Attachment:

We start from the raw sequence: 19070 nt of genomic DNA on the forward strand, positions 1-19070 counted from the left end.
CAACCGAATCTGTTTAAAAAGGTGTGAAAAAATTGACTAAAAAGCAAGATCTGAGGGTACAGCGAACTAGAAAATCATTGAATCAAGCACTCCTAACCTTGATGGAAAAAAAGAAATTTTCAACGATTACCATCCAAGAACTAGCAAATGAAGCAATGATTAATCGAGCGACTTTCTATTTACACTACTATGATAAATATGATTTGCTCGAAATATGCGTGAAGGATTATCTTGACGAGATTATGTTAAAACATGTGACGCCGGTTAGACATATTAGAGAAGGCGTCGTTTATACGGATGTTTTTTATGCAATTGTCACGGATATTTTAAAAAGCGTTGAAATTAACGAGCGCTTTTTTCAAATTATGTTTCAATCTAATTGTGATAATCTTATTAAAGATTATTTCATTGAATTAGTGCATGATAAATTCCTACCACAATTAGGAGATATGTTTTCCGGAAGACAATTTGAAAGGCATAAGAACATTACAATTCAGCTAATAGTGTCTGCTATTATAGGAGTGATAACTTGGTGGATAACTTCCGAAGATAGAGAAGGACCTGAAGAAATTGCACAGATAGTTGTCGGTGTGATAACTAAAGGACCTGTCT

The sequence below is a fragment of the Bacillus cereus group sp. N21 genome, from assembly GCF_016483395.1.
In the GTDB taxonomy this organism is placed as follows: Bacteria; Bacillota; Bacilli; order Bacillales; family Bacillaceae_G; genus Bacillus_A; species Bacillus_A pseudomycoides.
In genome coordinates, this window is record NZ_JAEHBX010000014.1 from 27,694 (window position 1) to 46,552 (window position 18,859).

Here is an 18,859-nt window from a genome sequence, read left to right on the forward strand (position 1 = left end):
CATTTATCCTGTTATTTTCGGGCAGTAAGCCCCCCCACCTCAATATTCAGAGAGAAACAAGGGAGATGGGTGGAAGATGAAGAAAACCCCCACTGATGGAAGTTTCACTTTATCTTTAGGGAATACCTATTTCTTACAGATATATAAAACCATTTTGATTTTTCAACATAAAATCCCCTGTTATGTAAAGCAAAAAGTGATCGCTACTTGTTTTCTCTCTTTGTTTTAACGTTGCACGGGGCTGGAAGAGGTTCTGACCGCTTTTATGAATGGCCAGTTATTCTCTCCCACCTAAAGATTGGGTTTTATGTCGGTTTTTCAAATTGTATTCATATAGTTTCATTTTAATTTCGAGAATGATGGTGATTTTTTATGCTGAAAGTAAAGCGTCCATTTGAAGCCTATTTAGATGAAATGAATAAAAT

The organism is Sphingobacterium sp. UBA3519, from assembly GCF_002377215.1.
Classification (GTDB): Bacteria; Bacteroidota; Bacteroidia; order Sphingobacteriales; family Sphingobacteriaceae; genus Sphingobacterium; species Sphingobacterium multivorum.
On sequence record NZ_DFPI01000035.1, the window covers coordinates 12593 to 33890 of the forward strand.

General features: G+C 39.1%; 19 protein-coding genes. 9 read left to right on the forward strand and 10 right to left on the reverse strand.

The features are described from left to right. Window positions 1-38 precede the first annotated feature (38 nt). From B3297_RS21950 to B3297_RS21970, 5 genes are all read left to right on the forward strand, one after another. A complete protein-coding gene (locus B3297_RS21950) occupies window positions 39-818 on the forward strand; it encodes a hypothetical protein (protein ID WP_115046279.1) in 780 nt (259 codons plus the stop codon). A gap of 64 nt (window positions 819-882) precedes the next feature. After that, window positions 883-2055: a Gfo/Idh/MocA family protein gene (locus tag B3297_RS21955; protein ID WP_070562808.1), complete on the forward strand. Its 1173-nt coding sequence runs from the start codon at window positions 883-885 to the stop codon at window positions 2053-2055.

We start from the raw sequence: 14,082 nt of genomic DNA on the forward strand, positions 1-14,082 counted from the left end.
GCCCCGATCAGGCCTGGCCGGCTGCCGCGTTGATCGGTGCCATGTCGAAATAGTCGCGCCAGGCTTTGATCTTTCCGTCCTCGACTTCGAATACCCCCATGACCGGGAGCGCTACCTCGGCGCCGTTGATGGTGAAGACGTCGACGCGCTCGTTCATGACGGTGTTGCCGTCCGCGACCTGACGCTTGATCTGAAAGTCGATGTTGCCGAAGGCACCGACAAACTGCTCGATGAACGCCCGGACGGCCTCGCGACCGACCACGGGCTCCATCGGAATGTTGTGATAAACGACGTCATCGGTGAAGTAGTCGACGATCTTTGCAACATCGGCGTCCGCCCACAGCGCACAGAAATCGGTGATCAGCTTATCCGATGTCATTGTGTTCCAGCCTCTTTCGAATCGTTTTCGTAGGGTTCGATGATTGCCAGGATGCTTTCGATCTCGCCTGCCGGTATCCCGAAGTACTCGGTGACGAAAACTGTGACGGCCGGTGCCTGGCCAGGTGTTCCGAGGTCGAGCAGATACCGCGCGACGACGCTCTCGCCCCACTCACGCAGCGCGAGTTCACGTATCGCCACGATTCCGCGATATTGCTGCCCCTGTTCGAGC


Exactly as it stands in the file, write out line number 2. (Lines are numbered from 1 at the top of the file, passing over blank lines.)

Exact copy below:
CAACCGAATCTGTTTAAAAAGGTGTGAAAAAATTGACTAAAAAGCAAGATCTGAGGGTACAGCGAACTAGAAAATCATTGAATCAAGCACTCCTAACCTTGATGGAAAAAAAGAAATTTTCAACGATTACCATCCAAGAACTAGCAAATGAAGCAATGATTAATCGAGCGACTTTCTATTTACACTACTATGATAAATATGATTTGCTCGAAATATGCGTGAAGGATTATCTTGACGAGATTATGTTAAAACATGTGACGCCGGTTAGACATATTAGAGAAGGCGTCGTTTATACGGATGTTTTTTATGCAATTGTCACGGATATTTTAAAAAGCGTTGAAATTAACGAGCGCTTTTTTCAAATTATGTTTCAATCTAATTGTGATAATCTTATTAAAGATTATTTCATTGAATTAGTGCATGATAAATTCCTACCACAATTAGGAGATATGTTTTCCGGAAGACAATTTGAAAGGCATAAGAACATTACAATTCAGCTAATAGTGTCTGCTATTATAGGAGTGATAACTTGGTGGATAACTTCCGAAGATAGAGAAGGACCTGAAGAAATTGCACAGATAGTTGTCGGTGTGATAACTAAAGGACCTGTCT